In my last few D-BOX reviews, a few key phrases have cropped up that may give the illusion that Motion Code is losing some of its “wow factor.” When readers hear things like “nuanced motion” and “subtle movements,” it’s not surprising for people to ask whether gentle rocking has become the de facto D-BOX effect. In reality, that’s not the case at all. Instead, D-BOX was waiting for the perfect time to pull out all the Motion Code stops. And Race to Witch Mountain provided just such an opportunity.
Race to Witch Mountain is the latest Disney film to include D-BOX support, but more important, it’s the latest entry in D-BOX’s “see, we can create big ol’ movements too” chapter. From beginning to end, Race to Witch Mountain balances subtle movements with Motions that will flat-out make you smile with glee, and more often than not, those larger movements are the type viewers will experience in this film.
Although D-BOX movements are coded throughout the film — starting with the very opening spaceship sequence, which sends the D-BOX chair rocking realistically — two key sequences really stand out. Appropriately enough, the two scenes act as bookends of sorts for Race to Witch Mountain as well, providing both a great introduction to what the film offers and a fantastic “send off” when viewers are mentally preparing for the closing credits.
[Spoilers ahead] The first D-BOX scene that really stands out takes place when Dwayne “The Rock” Johnson and the teenage alien siblings are racing away from the alien assassin. D-BOX always has its finger on the pulse of car-chase sequences, but when you combine a car-chase scene with railroad tracks, a tunnel, hills and an alien spaceship in hot pursuit, you know you’re in for something hot. Sure enough, D-BOX’s engineers pulled out all the stops throughout this sequence, with the actuators firing on all cylinders to send the viewer rocking and rolling while Johnson’s taxi careens through the nighttime desert at high speeds. When the pursuit heads toward a tunnel — with an oncoming train, no less — the action really picks up, highlighted by the massive explosion when the pursuing alien craft bursts into flames upon its impact with the diesel locomotive. Chase scenes and explosions…it really doesn’t get any better than that when it comes to D-BOX Motion Code, and this scene includes both of them in a nice, tidy and enjoyable package.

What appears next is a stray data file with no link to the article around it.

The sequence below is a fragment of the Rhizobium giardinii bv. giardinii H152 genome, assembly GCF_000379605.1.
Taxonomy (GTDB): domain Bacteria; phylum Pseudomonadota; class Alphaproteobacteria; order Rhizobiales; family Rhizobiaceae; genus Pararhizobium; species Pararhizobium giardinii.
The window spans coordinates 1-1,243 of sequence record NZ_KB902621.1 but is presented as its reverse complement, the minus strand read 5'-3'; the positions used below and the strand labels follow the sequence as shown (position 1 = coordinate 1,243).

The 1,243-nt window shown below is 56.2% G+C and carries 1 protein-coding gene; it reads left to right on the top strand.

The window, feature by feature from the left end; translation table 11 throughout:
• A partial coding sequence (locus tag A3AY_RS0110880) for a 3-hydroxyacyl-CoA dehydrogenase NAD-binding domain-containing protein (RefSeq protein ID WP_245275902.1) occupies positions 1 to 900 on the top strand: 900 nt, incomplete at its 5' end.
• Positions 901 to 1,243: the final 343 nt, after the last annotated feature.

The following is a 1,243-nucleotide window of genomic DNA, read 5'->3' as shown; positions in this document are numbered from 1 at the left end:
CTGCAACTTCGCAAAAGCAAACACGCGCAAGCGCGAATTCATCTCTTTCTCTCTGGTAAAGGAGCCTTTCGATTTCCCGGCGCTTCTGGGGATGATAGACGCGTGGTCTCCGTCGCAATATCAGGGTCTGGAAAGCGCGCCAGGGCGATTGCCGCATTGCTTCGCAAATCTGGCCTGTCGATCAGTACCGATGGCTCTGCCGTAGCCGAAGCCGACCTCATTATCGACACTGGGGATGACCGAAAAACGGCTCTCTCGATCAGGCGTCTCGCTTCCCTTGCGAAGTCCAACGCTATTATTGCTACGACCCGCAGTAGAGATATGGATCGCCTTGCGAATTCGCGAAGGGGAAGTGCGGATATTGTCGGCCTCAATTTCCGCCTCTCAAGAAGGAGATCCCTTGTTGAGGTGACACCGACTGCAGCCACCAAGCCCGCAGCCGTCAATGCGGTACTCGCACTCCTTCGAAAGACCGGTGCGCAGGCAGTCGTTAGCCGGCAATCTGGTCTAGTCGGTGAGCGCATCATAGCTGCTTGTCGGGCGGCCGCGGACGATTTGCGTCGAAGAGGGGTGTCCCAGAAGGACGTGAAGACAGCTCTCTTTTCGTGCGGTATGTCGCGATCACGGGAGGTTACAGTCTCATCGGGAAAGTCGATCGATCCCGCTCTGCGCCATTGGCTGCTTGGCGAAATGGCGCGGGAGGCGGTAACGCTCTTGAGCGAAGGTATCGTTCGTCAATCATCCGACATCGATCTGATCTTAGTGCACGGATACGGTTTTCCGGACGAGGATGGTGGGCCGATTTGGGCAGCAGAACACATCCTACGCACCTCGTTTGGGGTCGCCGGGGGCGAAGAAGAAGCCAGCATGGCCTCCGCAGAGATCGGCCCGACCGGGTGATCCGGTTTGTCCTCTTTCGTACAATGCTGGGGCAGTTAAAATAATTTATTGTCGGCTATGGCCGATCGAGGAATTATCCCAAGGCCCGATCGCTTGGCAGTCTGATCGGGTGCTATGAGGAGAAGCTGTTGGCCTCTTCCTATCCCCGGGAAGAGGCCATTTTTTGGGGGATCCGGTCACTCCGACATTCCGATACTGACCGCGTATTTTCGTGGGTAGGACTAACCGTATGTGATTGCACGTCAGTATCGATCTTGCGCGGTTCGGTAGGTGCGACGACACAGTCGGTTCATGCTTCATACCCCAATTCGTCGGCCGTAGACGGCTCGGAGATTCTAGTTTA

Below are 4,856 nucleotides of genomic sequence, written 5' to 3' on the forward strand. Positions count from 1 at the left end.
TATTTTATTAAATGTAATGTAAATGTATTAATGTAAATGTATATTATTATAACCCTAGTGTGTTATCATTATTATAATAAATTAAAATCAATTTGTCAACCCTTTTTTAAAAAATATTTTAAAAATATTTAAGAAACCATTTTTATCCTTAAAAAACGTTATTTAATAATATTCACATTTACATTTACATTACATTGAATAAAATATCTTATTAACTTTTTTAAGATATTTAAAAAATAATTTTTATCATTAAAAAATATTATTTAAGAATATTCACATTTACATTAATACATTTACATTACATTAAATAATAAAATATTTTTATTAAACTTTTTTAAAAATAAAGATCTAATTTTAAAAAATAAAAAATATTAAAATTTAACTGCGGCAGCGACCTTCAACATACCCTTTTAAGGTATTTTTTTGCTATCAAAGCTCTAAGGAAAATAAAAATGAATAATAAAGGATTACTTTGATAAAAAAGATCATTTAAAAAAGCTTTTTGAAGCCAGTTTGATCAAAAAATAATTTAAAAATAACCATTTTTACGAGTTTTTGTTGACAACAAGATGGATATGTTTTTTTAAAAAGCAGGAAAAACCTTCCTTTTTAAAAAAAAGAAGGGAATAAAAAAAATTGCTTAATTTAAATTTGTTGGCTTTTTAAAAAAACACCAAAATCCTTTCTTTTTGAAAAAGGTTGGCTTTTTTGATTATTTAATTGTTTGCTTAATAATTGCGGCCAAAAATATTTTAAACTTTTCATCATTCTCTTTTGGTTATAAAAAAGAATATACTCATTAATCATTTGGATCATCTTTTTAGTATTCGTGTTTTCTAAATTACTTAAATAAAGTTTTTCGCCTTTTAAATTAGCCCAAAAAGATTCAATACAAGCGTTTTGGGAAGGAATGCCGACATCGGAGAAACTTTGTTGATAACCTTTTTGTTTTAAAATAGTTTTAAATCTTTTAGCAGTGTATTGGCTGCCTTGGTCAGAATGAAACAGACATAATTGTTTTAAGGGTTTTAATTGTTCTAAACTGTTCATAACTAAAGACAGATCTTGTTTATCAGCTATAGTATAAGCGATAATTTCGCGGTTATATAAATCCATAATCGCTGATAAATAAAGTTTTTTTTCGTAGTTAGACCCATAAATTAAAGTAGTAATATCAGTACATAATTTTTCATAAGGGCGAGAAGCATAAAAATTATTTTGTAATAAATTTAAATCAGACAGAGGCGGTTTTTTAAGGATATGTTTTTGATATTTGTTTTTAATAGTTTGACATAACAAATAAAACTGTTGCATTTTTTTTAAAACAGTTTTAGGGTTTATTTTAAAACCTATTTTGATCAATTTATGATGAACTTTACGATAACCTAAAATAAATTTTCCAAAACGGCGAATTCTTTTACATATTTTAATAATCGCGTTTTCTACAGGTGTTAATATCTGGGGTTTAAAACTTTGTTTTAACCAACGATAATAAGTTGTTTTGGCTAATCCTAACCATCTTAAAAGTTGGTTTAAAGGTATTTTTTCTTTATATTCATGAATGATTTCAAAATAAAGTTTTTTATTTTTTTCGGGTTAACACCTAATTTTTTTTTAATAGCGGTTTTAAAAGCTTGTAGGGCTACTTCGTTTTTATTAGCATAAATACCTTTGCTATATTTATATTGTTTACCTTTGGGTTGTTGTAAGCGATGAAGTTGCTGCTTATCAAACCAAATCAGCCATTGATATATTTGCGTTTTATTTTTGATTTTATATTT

The second memorable scene comes near the end of the film, at its predictable but no-less-effective climax. When the alien siblings try to pilot their spaceship out of the government-controlled hangar, the D-BOX code leads to every sway and dodge being picked-up by the chair, making viewers feel almost as though they’re sitting alongside the kids in their Jetsons-like bubble car. Equally important, the nearby explosions and less-than-gentle impacts with the subterranean tunnels and walls provide several entertaining jolts that really heighten the experience. The subwoofer helps give the impacts some audio oomph, but it’s the D-BOX Motion Code that really brings the bumps to life.
Action movies are generally great candidates for D-BOX support, and Race to Witch Mountain’s no different. However, it’s encouraging that the film — which straddles the action and comedy genres — manages to balance grin-inducing high-octane Motion with the more-subtle camera and other movements that so many D-BOX-equipped films have exhibited of late. Just when you think D-BOX is starting to show more support for the theaters than home viewers, a film like Race to Witch Mountain releases on Blu-ray as a reminder that the company that pioneered Motion for the home theater most definitely has its home-entertainment audience in mind. This is definitely a film that people should see with D-BOX-equipped seating; the experience is so much more riveting than without.
- Score: 9
— Jonas Allen